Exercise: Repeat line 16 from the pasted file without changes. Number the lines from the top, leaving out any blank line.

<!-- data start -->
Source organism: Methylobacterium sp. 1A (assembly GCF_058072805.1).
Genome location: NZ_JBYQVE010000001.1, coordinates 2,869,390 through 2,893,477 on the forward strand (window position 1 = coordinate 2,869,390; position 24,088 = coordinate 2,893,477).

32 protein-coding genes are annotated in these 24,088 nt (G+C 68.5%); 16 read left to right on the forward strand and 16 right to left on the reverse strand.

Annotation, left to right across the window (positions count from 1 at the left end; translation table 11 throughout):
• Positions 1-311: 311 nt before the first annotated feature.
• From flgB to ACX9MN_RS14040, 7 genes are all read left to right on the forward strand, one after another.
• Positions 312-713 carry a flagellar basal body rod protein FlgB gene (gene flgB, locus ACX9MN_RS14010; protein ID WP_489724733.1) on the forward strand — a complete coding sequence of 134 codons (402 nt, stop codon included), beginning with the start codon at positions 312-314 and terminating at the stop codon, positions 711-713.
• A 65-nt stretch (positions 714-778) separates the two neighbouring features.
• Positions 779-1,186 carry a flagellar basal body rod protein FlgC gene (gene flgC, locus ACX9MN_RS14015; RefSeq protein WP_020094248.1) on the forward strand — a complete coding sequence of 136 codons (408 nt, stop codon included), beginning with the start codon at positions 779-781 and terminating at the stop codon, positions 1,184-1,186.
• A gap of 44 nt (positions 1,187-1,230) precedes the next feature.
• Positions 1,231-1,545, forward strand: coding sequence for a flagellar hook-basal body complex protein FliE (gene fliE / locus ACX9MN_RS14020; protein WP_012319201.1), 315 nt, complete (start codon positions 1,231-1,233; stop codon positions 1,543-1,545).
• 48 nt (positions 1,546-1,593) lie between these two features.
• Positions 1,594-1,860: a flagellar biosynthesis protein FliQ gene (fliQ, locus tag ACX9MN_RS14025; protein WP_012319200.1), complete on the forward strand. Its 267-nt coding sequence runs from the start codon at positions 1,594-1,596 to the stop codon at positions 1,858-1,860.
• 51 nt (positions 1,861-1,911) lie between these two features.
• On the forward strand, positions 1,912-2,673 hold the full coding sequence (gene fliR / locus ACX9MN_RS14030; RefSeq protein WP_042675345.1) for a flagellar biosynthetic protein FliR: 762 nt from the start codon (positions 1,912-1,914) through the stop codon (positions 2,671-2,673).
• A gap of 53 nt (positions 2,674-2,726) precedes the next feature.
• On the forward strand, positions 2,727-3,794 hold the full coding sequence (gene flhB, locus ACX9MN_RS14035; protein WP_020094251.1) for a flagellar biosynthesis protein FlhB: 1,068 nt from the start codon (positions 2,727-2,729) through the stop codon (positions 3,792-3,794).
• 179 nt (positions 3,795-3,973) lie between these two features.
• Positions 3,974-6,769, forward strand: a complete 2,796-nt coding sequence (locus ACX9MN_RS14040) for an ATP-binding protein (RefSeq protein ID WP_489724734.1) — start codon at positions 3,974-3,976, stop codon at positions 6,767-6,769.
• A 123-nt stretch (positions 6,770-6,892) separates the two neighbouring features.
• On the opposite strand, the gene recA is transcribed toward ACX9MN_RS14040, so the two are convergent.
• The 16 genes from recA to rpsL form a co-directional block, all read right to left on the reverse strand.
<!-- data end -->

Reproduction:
• A gap of 53 nt (positions 2,674-2,726) precedes the next feature.